Yeast Syndrome, Women's Health, Wellness Training, Weight Management, Surgery, Substance Abuse, Stress Management, Rheumatology, Radiology, Pulmonary Diseases, Psychosomatic Medicine, Preventive Medicine, Physical Therapy, Pharmacology, Pediatrics, Pain Management, Orthomolecular Medicine, Nutrition, Neurology, Mind/Body Medicine, Metabolic Medicine, Men's Health, Massage Therapy, Immunology, Homeopathy, Herbal Medicine, Healthy Aging, Gastroenterology, Functional Medicine, Family Practice, Envi
Membership Organizations
American Holistic Medical Association

Data Provided by:
Midwest College of Oriental Medicine
(773) 975-1295
909 West Montrose, Suite 201
Chicago, IL
Specialty
Acupressure, Acupuncture, Herbology, Integrative Medicine, Magnetic Therapy, Massage Therapy, MicroCurrent Therapy, Nutrition, Qi Gong, Tai Chi, Traditional Chinese Medicine, Tui Na
Associated Hospitals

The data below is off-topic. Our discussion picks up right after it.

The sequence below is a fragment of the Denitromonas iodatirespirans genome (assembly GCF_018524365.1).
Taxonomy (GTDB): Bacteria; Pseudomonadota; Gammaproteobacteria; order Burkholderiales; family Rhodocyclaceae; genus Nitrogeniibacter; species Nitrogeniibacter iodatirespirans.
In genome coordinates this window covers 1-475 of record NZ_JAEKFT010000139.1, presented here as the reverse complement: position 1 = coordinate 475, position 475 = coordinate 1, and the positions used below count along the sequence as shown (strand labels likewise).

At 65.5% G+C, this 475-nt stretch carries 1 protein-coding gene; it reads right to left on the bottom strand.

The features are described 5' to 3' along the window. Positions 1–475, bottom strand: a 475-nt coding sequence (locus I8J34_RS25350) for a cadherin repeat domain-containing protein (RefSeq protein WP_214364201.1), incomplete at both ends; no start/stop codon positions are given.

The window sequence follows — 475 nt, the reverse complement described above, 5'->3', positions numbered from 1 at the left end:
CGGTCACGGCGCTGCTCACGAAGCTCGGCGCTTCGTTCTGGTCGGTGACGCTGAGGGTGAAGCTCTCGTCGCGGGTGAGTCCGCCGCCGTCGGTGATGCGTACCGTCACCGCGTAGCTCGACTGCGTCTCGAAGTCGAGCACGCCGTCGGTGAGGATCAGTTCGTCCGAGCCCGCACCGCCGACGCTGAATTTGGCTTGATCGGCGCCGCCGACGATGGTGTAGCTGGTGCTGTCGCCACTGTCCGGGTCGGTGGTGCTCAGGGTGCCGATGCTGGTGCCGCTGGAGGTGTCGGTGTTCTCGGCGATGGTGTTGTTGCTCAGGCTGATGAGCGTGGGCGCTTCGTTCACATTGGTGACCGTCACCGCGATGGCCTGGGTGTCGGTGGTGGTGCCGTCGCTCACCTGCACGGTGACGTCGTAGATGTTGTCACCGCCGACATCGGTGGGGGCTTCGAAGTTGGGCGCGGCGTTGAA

Walk-in Clinic

Gayle Laverne Kates, MD
(312) 572-2688
2011 E 75th St
Chicago, IL
Specialties
Pediatrics, Nutrition
Gender
Female
Education
Medical School: Univ Of Il Coll Of Med, Chicago Il 60680
Graduation Year: 1975
Hospital
Hospital: Mercy Hosp And Med Ctr, Chicago, Il; Provident Hosp Of Cook County, Chicago, Il
Group Practice: Chicago Chatham Medical Assoc

Data Provided by:
Keith Isaac Block, MD
(847) 492-3040
1800 Sherman Ave Ste 515
Evanston, IL
Specialties
Internal Medicine, Nutrition
Gender
Male
Education
Medical School: Univ Of Miami Sch Of Med, Miami Fl 33101
Graduation Year: 1979
Hospital
Hospital: St Francis Hosp, Evanston, Il
Group Practice: Northshore Cancer Care

Data Provided by:
Data Provided by:

The Anti-Cancer Diet:

Provided by: 

By Peter Jaret

It wasn’t until my annual physical examination, and a simple question from the doctor about my family health history, that I found myself thinking, Uh-oh.

Fourteen years ago my mother died of lung cancer. Ten years later my aunt died of the same disease. Not long ago my brother was diagnosed with lymphoma. Of course I’d known all that. But somehow I hadn’t consciously admitted to myself how often cancer had struck. Brain tumors, skin cancer, prostate cancer—they all showed up somewhere in the family tree. Were we especially susceptible to this terrible disease? And was there anything to do to lower the risk?